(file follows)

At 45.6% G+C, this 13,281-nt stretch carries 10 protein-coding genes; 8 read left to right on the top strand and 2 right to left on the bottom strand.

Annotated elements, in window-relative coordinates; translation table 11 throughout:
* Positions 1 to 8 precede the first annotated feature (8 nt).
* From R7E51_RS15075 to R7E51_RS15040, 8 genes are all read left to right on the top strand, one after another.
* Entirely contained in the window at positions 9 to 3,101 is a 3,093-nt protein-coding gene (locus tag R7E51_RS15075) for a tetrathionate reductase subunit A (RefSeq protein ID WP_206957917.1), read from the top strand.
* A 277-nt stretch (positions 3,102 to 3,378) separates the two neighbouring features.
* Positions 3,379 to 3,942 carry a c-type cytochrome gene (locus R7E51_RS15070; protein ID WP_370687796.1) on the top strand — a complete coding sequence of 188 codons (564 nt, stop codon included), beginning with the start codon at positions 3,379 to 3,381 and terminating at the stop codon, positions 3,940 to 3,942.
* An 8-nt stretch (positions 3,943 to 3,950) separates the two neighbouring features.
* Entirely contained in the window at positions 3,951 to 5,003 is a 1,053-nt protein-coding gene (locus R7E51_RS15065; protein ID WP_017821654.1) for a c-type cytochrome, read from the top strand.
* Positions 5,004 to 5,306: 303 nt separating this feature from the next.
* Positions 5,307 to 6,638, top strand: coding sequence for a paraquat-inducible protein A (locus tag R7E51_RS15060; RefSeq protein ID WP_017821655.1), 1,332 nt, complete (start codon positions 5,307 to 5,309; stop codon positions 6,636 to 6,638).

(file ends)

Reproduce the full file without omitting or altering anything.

At 45.6% G+C, this 13,281-nt stretch carries 10 protein-coding genes; 8 read left to right on the top strand and 2 right to left on the bottom strand.

Annotated elements, in window-relative coordinates; translation table 11 throughout:
* Positions 1 to 8 precede the first annotated feature (8 nt).
* From R7E51_RS15075 to R7E51_RS15040, 8 genes are all read left to right on the top strand, one after another.
* Entirely contained in the window at positions 9 to 3,101 is a 3,093-nt protein-coding gene (locus tag R7E51_RS15075) for a tetrathionate reductase subunit A (RefSeq protein ID WP_206957917.1), read from the top strand.
* A 277-nt stretch (positions 3,102 to 3,378) separates the two neighbouring features.
* Positions 3,379 to 3,942 carry a c-type cytochrome gene (locus R7E51_RS15070; protein ID WP_370687796.1) on the top strand — a complete coding sequence of 188 codons (564 nt, stop codon included), beginning with the start codon at positions 3,379 to 3,381 and terminating at the stop codon, positions 3,940 to 3,942.
* An 8-nt stretch (positions 3,943 to 3,950) separates the two neighbouring features.
* Entirely contained in the window at positions 3,951 to 5,003 is a 1,053-nt protein-coding gene (locus R7E51_RS15065; protein ID WP_017821654.1) for a c-type cytochrome, read from the top strand.
* Positions 5,004 to 5,306: 303 nt separating this feature from the next.
* Positions 5,307 to 6,638, top strand: coding sequence for a paraquat-inducible protein A (locus tag R7E51_RS15060; RefSeq protein ID WP_017821655.1), 1,332 nt, complete (start codon positions 5,307 to 5,309; stop codon positions 6,636 to 6,638).